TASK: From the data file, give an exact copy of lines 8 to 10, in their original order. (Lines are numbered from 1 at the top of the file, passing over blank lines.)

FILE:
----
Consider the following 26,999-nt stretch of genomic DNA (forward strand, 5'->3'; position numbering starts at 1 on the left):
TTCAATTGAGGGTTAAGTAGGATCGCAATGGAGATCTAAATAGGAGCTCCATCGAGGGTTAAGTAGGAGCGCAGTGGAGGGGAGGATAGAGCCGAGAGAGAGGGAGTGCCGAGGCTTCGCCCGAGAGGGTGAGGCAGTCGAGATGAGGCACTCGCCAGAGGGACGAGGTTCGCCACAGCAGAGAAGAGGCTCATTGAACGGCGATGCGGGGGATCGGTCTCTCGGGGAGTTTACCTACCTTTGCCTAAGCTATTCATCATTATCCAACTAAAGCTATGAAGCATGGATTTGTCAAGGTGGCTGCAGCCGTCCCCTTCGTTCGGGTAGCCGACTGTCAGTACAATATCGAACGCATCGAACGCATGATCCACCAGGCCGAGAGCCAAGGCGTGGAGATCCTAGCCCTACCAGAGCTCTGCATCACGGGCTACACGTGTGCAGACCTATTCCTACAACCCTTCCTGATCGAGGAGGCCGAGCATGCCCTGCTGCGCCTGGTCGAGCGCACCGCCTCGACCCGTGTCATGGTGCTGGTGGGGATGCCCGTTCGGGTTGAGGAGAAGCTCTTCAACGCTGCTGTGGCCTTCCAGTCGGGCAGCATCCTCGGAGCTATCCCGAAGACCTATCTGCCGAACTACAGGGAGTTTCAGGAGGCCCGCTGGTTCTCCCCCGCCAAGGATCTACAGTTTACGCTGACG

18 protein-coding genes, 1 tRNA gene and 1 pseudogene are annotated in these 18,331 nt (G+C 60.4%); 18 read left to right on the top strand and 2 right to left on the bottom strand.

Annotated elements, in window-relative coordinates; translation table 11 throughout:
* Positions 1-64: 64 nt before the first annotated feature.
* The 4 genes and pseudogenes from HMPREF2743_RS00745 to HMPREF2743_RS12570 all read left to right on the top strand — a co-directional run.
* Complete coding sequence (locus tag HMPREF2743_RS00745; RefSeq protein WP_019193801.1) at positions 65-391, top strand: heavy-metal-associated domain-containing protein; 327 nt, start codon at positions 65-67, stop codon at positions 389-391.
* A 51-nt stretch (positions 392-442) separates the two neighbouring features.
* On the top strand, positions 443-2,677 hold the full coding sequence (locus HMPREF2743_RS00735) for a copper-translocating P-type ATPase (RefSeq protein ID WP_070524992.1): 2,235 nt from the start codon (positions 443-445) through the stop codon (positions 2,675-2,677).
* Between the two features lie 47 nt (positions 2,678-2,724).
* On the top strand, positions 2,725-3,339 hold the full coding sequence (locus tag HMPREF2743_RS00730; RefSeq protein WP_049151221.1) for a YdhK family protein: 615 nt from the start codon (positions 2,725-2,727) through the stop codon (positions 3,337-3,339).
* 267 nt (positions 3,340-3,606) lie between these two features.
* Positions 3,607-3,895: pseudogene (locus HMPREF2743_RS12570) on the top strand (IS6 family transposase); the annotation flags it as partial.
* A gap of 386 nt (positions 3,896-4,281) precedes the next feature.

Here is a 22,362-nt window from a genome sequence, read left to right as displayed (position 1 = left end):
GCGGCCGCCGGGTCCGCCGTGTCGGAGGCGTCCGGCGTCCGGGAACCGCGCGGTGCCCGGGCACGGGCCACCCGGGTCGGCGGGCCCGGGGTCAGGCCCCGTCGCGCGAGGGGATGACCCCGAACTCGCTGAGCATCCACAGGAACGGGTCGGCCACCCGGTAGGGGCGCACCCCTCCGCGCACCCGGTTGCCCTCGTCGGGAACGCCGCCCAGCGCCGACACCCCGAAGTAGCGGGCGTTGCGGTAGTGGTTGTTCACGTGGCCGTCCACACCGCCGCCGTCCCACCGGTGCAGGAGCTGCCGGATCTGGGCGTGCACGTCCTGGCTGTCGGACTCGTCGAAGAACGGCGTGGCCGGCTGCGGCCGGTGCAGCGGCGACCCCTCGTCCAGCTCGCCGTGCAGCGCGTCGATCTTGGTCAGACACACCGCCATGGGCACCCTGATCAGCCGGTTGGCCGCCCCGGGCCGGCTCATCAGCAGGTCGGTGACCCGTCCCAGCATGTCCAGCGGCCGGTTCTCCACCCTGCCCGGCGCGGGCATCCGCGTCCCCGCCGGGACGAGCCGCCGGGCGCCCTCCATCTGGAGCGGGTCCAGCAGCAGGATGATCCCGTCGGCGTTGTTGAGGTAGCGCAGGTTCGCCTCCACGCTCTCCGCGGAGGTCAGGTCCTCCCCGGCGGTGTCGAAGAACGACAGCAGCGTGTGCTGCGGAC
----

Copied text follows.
* A 51-nt stretch (positions 392-442) separates the two neighbouring features.
* On the top strand, positions 443-2,677 hold the full coding sequence (locus HMPREF2743_RS00735) for a copper-translocating P-type ATPase (RefSeq protein ID WP_070524992.1): 2,235 nt from the start codon (positions 443-445) through the stop codon (positions 2,675-2,677).
* Between the two features lie 47 nt (positions 2,678-2,724).